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The Daily Wildcat


‘Ad Astra’: Technically proficient, lacks flare

Courtesy 20th Century Fox

Brad Pitt stars in “Ad Astra,” the new 20th Century Fox paranoid space thriller that entered theaters Sept. 20.

“Ad Astra” stars Brad Pitt as astronaut Roy McBride, who is tasked with a mission to find his lost father, Clifford McBride (Tommy Lee Jones), who has been perceived dead for many years. While this film may be visually and technically astounding, the story falls flat with a basic structure.

The acting in this movie  was good, but not great from Pitt — his work in Quentin Tarantino’s “Once Upon a Time In Hollywood” was a far superior performance. There are supporting characters, but none of them have enough screen time to leave an impression. This is 100% Pitt’s movie to carry.

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The opening 15 minutes of this film are definitely the highlight with a gripping space sequence for the books, but if I had to describe this movie as a whole in one word, it would be “underwhelming”. 

With Pitt at the helm of a space thriller, it was inconceivable that this movie could be a let down. But, with what felt to me like an uninspired performance from Pitt, it did no favors to a preexisting lack of substance within the script.

"Ad Astra" follows Roy McBride (Brad Pitt) across space on a mission to learn the truth about his missing father.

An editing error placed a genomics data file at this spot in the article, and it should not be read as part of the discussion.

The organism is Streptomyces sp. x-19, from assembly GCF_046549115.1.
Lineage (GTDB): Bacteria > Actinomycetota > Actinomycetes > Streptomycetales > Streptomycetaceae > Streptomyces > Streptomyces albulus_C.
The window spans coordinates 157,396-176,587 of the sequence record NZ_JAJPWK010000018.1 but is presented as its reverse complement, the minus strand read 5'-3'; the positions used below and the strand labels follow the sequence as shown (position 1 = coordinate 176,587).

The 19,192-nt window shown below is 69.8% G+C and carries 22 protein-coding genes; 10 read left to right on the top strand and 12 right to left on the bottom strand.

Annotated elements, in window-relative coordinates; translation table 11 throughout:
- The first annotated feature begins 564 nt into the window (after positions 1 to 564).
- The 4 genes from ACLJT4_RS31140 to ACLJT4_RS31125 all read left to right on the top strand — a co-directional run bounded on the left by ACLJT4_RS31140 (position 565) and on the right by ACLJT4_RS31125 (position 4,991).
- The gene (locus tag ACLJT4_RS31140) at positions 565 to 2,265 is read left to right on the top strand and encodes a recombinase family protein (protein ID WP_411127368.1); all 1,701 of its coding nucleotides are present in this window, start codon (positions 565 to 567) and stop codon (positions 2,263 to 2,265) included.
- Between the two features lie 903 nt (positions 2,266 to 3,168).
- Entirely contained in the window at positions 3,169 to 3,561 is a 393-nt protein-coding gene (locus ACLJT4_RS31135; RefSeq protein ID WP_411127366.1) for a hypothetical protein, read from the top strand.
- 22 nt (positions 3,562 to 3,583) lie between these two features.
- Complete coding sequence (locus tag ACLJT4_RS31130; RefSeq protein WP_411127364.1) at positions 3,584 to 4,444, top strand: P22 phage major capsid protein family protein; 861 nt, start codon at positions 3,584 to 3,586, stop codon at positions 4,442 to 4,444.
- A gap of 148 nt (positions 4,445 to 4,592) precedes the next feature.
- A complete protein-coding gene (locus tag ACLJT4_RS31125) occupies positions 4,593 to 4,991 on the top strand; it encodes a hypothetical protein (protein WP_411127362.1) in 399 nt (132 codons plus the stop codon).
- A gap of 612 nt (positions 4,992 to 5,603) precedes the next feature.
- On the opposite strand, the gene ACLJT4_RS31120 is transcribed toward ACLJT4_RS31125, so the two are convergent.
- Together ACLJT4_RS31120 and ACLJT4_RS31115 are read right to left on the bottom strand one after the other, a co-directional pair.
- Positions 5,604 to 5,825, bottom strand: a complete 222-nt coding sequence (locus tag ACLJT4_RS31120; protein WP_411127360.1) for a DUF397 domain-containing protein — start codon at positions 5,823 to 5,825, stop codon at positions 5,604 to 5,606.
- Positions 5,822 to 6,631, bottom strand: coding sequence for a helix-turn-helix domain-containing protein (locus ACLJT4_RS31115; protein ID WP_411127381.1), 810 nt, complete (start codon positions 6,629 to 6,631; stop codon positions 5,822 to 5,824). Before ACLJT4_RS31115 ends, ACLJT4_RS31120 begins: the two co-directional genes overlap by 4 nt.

“Ad Astra” follows Roy McBride (Brad Pitt) across space on a mission to learn the truth about his missing father.

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Going in, I was expecting an inventive and bold space thriller, but what came out of it was just a basic space exploration film lacking any kind of message.

Visually, this movie is absolutely stunning and has some of the most breathtaking space sequences I’ve ever seen. The visual effects and cinematography were out of this world and are shoe-ins for Oscar contention. 

The score from composer Max Richter was powerful and matched the tone of each scene seamlessly. James Gray’s directorial style was unique with an artsy feel to it that made for aesthetically pleasing cinematography. There were so many beautiful frames in this movie — I cannot stress that enough.

Overall, this movie is masterfully crafted with breathtaking visuals, but the basic and uninventive story weighs it down. If you see it for nothing else but the visual effects, you won’t be let down. See it on the biggest screen possible. 

I give Ad Astra a C+.

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